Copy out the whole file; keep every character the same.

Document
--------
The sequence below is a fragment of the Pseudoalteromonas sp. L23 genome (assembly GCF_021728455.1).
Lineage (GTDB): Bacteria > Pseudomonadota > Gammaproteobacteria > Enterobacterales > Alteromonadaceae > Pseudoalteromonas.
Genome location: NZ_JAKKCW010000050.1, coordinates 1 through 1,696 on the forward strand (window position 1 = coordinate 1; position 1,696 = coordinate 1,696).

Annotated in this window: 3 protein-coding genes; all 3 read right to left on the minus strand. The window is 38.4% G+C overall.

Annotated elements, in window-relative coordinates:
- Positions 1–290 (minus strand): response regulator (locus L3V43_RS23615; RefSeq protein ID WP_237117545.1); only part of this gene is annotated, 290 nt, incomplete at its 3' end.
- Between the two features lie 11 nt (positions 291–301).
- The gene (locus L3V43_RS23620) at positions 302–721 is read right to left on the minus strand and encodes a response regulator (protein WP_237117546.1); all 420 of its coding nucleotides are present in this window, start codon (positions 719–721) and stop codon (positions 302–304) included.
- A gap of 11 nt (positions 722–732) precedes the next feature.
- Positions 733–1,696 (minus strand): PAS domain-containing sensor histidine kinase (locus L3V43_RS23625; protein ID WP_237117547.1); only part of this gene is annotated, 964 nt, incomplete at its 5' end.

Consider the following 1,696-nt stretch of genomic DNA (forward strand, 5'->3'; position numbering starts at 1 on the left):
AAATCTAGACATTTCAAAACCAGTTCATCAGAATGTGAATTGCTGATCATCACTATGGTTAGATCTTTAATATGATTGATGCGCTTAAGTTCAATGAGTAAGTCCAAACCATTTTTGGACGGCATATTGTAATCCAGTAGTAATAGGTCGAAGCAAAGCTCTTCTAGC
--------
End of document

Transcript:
The sequence below is a fragment of the Pseudoalteromonas sp. L23 genome (assembly GCF_021728455.1).
Lineage (GTDB): Bacteria > Pseudomonadota > Gammaproteobacteria > Enterobacterales > Alteromonadaceae > Pseudoalteromonas.
Genome location: NZ_JAKKCW010000050.1, coordinates 1 through 1,696 on the forward strand (window position 1 = coordinate 1; position 1,696 = coordinate 1,696).

Annotated in this window: 3 protein-coding genes; all 3 read right to left on the minus strand. The window is 38.4% G+C overall.

Annotated elements, in window-relative coordinates:
- Positions 1–290 (minus strand): response regulator (locus L3V43_RS23615; RefSeq protein ID WP_237117545.1); only part of this gene is annotated, 290 nt, incomplete at its 3' end.
- Between the two features lie 11 nt (positions 291–301).
- The gene (locus L3V43_RS23620) at positions 302–721 is read right to left on the minus strand and encodes a response regulator (protein WP_237117546.1); all 420 of its coding nucleotides are present in this window, start codon (positions 719–721) and stop codon (positions 302–304) included.
- A gap of 11 nt (positions 722–732) precedes the next feature.
- Positions 733–1,696 (minus strand): PAS domain-containing sensor histidine kinase (locus L3V43_RS23625; protein ID WP_237117547.1); only part of this gene is annotated, 964 nt, incomplete at its 5' end.

Consider the following 1,696-nt stretch of genomic DNA (forward strand, 5'->3'; position numbering starts at 1 on the left):
AAATCTAGACATTTCAAAACCAGTTCATCAGAATGTGAATTGCTGATCATCACTATGGTTAGATCTTTAATATGATTGATGCGCTTAAGTTCAATGAGTAAGTCCAAACCATTTTTGGACGGCATATTGTAATCCAGTAGTAATAGGTCGAAGCAAAGCTCTTCTAGC